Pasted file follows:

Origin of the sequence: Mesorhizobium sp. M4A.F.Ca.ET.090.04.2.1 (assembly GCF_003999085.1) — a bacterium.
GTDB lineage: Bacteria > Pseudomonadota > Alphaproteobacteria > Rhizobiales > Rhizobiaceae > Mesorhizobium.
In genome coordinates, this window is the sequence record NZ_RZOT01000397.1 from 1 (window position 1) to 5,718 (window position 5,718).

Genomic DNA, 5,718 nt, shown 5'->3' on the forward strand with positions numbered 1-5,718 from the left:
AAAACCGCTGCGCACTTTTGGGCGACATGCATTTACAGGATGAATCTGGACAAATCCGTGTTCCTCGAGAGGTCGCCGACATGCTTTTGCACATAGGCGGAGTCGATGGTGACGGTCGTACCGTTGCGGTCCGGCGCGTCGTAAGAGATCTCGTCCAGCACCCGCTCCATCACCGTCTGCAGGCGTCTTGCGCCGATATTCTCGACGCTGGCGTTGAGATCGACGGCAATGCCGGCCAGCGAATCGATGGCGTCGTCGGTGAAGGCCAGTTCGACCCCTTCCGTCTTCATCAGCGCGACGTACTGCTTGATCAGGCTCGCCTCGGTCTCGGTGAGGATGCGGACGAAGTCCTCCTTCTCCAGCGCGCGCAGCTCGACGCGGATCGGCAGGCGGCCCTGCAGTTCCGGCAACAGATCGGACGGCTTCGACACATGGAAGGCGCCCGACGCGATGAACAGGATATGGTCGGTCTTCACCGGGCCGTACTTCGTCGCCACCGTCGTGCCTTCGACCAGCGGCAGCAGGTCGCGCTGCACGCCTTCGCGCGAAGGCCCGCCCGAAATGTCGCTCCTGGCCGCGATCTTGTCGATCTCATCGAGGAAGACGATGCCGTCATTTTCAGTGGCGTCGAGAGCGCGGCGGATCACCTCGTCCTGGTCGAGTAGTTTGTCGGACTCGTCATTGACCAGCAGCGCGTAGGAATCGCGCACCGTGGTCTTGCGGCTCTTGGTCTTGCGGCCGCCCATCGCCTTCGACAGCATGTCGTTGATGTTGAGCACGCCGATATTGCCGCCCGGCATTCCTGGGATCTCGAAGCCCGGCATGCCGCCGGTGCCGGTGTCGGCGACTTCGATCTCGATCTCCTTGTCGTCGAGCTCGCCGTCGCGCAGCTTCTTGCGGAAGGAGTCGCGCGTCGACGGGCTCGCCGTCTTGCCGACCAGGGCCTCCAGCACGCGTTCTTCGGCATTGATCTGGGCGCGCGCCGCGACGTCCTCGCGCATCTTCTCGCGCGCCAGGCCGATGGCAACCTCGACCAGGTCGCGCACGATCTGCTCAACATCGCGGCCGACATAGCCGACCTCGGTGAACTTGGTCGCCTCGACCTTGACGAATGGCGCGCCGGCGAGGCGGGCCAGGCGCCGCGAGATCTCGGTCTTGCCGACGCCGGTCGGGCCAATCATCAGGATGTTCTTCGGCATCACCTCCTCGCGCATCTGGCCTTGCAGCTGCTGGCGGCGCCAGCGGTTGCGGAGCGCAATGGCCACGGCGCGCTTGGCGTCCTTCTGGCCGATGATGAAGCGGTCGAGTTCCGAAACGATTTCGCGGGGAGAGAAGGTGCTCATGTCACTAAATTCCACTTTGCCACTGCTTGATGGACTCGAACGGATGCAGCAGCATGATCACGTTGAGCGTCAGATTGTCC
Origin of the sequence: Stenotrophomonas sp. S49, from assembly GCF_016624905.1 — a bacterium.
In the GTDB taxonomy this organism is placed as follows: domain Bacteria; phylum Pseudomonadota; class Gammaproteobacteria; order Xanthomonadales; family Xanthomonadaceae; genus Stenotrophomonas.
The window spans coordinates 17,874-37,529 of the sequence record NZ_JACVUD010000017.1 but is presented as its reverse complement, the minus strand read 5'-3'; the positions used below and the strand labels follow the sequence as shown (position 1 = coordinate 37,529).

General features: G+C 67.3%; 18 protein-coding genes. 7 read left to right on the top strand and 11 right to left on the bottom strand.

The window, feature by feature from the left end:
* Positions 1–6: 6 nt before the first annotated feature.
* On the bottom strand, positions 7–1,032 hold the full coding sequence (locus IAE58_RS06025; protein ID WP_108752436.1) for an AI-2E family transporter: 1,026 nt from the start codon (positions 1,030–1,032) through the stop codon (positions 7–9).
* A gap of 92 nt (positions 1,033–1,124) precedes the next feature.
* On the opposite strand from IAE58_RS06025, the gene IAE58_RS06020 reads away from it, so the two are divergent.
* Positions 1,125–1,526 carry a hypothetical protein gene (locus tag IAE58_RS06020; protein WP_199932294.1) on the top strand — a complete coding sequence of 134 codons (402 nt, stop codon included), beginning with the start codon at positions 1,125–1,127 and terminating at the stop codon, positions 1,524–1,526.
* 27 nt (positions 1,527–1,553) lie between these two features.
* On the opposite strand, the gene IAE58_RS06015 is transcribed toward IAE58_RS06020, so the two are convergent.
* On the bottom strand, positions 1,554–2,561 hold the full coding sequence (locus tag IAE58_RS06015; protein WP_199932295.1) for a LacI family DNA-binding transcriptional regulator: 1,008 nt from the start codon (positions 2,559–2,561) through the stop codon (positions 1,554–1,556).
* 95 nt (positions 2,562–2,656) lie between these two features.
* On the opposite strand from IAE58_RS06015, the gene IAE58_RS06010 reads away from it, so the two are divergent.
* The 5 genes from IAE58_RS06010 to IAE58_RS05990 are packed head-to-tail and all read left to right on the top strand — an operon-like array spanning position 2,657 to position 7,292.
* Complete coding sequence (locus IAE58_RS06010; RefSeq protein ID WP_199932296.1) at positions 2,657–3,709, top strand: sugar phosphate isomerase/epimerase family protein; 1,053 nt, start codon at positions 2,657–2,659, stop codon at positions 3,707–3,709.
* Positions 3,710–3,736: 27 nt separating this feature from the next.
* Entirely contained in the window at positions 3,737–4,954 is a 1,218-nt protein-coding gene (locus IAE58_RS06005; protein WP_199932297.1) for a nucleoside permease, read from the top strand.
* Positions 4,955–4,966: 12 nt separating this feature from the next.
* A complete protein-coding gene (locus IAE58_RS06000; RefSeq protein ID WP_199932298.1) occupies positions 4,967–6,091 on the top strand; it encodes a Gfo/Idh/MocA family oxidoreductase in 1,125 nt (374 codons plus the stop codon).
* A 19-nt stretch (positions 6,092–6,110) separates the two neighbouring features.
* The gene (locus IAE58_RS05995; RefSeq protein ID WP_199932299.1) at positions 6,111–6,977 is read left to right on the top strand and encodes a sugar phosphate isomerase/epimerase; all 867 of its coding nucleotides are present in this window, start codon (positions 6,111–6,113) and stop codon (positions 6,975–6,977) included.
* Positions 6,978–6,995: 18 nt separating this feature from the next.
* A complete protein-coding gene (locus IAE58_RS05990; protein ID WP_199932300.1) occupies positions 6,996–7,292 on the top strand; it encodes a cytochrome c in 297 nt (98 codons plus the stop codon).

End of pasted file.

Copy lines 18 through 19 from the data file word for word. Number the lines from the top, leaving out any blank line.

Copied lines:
* On the bottom strand, positions 1,554–2,561 hold the full coding sequence (locus tag IAE58_RS06015; protein WP_199932295.1) for a LacI family DNA-binding transcriptional regulator: 1,008 nt from the start codon (positions 2,559–2,561) through the stop codon (positions 1,554–1,556).
* 95 nt (positions 2,562–2,656) lie between these two features.